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Publication numberUS2520353 A
Publication typeGrant
Publication dateAug 29, 1950
Filing dateDec 15, 1945
Priority dateAug 1, 1945
Publication numberUS 2520353 A, US 2520353A, US-A-2520353, US2520353 A, US2520353A
InventorsMartinez Del Antonio Fernandez, Ozores Juan Fernandez-Yanez Y
Original AssigneeMartinez Del Antonio Fernandez, Ozores Juan Fernandez-Yanez Y
Export CitationBiBTeX, EndNote, RefMan
External Links: USPTO, USPTO Assignment, Espacenet
Tire pressure alarm switch
US 2520353 A
Abstract  available in
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Claims  available in
Description  (OCR text may contain errors)

2,520,353 o ETAL l Aug. 29, 1950 A. FERNANDEZ-YAEZ Y MARTINEZ DEL CAMP TIRE PRESSURE ALARM SWITCH Fild Dem 15. 1945 Patented ug. 29, 1950 TIRE PRESSURE ALARM SWITCH Antonio Fernandez-Yaez y Martinez del Campo and Juan Fernandez-Yaez y Ozores, Madrid.

Spain Application December 15, 1945, Serial No. 635,398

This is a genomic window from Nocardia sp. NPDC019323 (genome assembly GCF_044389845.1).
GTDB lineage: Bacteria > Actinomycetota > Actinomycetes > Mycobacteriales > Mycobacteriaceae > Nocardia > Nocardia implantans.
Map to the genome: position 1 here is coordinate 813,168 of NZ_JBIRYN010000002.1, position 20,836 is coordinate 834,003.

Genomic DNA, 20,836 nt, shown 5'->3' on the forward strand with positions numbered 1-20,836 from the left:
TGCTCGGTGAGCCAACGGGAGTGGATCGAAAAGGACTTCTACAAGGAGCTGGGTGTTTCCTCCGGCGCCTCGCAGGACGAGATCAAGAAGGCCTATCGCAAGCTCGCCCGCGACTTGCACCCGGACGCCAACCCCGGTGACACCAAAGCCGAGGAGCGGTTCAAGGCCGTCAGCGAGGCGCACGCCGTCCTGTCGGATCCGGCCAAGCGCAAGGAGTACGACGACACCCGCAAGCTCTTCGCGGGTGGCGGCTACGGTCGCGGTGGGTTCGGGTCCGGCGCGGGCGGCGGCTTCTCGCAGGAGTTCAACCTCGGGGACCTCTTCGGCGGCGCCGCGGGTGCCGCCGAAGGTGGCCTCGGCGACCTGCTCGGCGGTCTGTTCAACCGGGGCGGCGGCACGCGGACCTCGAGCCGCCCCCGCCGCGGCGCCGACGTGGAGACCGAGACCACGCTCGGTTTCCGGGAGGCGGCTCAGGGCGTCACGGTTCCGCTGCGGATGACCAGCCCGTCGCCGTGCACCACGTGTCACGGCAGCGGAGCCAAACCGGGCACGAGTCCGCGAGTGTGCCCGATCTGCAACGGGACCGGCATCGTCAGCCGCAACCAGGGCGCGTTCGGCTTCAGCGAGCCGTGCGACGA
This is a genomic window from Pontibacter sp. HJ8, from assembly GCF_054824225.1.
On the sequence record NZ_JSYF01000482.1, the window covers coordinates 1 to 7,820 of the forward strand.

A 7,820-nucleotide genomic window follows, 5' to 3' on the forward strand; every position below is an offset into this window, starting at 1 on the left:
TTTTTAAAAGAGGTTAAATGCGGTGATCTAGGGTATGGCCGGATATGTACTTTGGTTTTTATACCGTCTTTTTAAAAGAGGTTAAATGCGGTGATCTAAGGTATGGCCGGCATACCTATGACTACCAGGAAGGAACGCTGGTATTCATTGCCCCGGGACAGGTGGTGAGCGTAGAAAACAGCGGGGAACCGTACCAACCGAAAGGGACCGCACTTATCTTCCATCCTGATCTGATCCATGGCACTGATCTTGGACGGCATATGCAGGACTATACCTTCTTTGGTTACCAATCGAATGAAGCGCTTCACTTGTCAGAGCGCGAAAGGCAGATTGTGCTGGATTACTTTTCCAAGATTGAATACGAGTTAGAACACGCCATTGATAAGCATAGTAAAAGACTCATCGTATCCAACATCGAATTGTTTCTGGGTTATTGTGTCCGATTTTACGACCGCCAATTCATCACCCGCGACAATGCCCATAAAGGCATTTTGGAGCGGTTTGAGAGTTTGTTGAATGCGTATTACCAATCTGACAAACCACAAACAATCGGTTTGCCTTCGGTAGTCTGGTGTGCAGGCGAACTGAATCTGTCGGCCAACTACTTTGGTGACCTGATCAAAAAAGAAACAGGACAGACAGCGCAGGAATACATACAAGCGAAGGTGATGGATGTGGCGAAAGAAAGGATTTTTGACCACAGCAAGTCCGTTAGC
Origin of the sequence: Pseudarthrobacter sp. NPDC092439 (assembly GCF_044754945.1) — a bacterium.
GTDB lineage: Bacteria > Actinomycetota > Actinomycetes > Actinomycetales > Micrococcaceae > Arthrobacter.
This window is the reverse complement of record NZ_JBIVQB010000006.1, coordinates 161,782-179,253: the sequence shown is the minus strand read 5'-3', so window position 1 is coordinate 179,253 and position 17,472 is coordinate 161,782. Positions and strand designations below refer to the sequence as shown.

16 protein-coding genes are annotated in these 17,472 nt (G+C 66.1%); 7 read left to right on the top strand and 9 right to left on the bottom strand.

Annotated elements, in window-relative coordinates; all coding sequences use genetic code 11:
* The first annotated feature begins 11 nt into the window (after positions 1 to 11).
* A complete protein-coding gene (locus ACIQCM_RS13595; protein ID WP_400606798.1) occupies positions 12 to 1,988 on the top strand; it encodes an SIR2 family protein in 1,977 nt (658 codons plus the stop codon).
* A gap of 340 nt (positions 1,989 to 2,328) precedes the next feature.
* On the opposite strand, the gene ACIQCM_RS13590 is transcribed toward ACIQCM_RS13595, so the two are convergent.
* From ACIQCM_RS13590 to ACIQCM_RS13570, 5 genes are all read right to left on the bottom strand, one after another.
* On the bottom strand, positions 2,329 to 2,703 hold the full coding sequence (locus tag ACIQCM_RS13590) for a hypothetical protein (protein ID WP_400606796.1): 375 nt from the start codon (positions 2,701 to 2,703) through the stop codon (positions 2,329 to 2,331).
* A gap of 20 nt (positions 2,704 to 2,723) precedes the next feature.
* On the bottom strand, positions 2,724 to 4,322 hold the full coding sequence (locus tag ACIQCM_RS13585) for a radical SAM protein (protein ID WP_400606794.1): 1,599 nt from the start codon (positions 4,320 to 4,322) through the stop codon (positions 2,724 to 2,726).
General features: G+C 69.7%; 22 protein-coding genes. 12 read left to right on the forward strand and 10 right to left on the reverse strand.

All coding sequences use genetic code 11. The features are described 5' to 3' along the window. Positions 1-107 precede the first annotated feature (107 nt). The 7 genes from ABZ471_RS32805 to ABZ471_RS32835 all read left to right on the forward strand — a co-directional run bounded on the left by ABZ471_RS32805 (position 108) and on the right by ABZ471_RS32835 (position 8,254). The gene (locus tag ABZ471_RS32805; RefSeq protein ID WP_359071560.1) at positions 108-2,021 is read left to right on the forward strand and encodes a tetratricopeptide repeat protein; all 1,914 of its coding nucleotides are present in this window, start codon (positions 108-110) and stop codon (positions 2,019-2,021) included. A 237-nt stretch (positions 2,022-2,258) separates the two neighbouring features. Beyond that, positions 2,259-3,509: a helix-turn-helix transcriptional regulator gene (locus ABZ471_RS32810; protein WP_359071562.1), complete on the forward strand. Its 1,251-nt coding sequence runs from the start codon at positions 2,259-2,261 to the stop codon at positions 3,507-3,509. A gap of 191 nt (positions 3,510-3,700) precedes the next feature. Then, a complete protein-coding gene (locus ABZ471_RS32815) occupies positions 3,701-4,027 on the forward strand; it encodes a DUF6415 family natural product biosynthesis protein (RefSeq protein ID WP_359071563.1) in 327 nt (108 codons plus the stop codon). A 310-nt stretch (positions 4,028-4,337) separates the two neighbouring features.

' In Spain August l, 1945 4 Claims. (Cl. 200-58) indicating continuously the pressure in pneumatic tires. All kinds of vehicles,.motor cars or trailers running on pneumatic tires can be fitted with same.

It iswell known that the initial pressure of the tires may vary during travel, either increasing by the action of heat or diminishing in consequence of leakage or damage which can occur to the tire in course of travel. These variations of pressure which are ditllcuit for the driver to determine when travelling can cause the destruction of the whole tire. Such accidents occur frequently, but they could be easily prevented if there were some suitable means for the indication of the pressure in each of the wheels and a safetyvalve for the same. In order to fulfill this purpose, the device constituting the subject-matter of this invention has been conceived in such a manner that the pressure in each pneumatic tire of the vehicle, motor car or trailer can be read at any moment on the dash-board of the car. Thus, immediately and before any greater damage can occur, the driver can taire the necessary steps to reestablish the normal pressure conditions.